- Poor diet and exercise often lead to Type 2 diabetes — a condition that causes the level of blood sugar to become too high.
- If left untreated, Type 2 diabetes can lead to serious and life-threatening complications, including nerve damage, vision loss, as well as a stroke and a heart attack.
- One of the best ways to control blood sugar levels, or to prevent diabetes, is to eat a healthy, balanced diet and avoid certain foods.
Whether you already have the condition or you’re looking to prevent it, there are six foods you should always look to avoid.
All carbohydrates can affect blood glucose levels, that’s why opting for healthier sources and being aware of portion sizes are essential.
Diabetes UK recommends these carbohydrate health sources:
- Wholegrains like brown rice, buckwheat and whole oats
- Pulses such as chickpeas, beans and lentils
- Dairy like unsweetened yogurt and milk
“It’s also important to cut down on foods low in fiber such as white bread, white rice and highly processed cereals,” Diabetes UK added.
Too much salt consumption can increase your risk of high blood pressure, which may lead to diabetes.
Limiting yourself to a maximum of 6g (one teaspoonful) of salt a day is ideal.
“Lots of pre-packaged foods already contain salt so remember to check food labels and choose those with less salt.”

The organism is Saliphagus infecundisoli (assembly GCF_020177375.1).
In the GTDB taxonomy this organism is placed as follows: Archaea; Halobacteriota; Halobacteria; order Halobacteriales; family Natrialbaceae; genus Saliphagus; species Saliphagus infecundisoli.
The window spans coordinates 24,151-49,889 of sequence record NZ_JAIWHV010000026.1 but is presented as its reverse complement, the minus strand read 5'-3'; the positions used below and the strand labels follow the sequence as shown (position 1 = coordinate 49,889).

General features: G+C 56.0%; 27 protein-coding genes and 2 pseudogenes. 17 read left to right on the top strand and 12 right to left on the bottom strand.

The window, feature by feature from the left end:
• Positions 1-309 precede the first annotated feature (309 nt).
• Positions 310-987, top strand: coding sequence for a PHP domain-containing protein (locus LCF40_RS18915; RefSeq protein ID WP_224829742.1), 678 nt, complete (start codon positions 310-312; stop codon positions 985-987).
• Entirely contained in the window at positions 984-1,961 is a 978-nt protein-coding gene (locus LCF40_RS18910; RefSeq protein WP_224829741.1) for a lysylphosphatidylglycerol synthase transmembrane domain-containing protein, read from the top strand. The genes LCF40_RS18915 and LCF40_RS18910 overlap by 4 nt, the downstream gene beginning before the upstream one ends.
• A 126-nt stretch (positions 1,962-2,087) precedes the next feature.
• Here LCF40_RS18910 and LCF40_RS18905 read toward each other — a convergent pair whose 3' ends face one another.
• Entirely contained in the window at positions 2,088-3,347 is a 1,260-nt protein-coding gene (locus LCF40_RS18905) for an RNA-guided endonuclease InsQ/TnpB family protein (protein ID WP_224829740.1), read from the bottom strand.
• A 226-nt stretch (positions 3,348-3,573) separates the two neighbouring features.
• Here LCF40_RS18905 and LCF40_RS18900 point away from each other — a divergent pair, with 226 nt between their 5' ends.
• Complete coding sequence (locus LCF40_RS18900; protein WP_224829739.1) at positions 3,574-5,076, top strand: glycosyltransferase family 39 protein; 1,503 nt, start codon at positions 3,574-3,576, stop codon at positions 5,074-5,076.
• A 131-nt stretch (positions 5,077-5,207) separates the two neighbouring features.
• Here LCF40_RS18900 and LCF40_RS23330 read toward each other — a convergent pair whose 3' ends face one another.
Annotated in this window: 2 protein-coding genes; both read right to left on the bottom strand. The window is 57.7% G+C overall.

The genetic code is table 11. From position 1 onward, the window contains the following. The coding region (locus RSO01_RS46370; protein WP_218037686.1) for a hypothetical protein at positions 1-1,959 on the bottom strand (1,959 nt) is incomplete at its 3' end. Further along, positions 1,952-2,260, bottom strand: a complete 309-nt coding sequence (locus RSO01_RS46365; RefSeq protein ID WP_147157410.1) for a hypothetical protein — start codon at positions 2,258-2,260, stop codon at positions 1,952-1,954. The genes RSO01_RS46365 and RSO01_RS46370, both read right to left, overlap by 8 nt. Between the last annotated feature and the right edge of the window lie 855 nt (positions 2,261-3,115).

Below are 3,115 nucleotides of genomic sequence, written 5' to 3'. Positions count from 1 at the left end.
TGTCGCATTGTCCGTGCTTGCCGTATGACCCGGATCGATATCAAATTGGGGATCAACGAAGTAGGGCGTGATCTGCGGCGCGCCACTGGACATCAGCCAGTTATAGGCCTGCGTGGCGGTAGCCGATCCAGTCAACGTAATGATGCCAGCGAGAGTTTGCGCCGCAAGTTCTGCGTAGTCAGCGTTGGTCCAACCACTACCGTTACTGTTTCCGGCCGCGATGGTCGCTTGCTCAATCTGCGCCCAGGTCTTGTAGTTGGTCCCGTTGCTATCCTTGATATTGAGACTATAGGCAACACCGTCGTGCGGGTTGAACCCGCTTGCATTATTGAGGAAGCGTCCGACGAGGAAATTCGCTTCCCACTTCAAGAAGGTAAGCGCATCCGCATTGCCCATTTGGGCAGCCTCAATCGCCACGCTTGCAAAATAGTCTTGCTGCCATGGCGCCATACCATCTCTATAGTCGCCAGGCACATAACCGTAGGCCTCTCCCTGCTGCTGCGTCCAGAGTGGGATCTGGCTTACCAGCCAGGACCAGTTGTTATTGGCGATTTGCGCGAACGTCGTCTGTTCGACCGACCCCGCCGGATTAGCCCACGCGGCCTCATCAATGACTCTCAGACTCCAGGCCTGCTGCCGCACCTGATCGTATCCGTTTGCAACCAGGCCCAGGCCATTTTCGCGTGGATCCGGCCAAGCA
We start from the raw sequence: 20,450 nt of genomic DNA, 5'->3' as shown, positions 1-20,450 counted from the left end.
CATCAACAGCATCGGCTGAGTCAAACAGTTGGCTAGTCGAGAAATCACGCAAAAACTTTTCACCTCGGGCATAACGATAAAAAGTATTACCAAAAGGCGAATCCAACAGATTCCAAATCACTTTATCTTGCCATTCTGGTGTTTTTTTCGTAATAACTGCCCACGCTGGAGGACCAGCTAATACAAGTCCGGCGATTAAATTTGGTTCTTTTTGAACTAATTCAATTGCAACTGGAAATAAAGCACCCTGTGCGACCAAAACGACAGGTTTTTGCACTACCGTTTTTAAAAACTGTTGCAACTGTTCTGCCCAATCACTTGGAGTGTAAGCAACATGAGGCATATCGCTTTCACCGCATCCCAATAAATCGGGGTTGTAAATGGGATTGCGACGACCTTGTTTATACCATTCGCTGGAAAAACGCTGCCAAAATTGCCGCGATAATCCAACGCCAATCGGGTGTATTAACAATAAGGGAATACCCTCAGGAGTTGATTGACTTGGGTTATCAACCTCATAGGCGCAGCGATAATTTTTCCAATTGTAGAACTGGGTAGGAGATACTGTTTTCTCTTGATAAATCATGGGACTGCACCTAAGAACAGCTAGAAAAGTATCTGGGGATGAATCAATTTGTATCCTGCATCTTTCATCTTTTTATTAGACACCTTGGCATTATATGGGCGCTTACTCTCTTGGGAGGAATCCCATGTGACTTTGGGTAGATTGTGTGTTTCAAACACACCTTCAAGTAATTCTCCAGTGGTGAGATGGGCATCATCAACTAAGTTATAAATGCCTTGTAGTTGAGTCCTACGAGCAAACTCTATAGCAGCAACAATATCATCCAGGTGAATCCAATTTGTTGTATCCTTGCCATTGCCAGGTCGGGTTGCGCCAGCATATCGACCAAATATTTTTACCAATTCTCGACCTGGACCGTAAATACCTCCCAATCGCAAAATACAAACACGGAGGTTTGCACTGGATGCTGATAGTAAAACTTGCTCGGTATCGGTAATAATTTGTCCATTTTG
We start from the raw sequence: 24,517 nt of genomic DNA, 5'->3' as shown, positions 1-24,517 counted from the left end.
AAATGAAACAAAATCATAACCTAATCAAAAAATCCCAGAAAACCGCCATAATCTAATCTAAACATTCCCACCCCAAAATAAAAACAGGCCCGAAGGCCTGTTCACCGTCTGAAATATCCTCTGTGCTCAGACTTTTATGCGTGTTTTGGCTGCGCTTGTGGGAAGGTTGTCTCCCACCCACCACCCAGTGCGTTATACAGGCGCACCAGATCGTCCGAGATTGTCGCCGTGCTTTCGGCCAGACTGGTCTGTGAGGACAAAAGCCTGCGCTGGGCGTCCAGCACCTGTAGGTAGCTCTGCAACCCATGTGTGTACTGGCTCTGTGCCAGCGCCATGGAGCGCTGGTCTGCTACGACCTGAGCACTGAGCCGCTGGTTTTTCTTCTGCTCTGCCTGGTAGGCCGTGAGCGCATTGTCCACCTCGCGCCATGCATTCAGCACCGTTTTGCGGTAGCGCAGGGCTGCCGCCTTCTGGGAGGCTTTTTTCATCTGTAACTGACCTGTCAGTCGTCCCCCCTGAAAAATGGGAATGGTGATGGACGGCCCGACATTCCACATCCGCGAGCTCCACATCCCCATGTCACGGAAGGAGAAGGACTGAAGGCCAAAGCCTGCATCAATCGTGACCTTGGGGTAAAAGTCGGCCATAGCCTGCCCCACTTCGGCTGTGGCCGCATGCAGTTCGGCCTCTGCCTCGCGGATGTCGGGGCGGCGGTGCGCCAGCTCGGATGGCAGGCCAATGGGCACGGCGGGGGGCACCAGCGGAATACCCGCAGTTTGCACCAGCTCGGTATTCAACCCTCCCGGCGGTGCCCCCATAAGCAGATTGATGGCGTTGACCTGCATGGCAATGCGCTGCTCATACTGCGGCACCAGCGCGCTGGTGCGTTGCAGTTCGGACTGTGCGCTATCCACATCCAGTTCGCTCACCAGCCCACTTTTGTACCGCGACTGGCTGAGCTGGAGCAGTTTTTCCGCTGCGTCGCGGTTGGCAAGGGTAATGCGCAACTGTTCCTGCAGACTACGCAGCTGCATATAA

Red and processed meat
Red and processed meat, including ham, bacon, sausages, beef and lamb are associated with heart problems and cancers.
Diabetes UK recommends swapping red and processed meat for pulses such as beans and lentils, eggs, fish, poultry like chicken and turkey, and unsalted nuts.
Excessive amounts of sugar can cause blood sugar levels to spike.
Best option is to swap sugary drinks, energy drinks and fruit juices with water, plain milk, or tea and coffee without sugar.
Snacking on unsalted nuts, seeds, yogurts, fruits and vegetables instead of crisps, chips, biscuits and chocolates is advised.
The diabetes agency says: “But watch your portions still – it’ll help you keep an eye on your weight.”
“To say food is a diabetic food is now against the law,” the agency says.
The reason is that there is no evidence that these foods offer you a special benefit over eating healthy.
“They can also often contain just as much fat and calories as similar products, and can still affect your blood glucose level.”
Diabetes UK also warns that diabetic foods can sometimes have a laxative effect.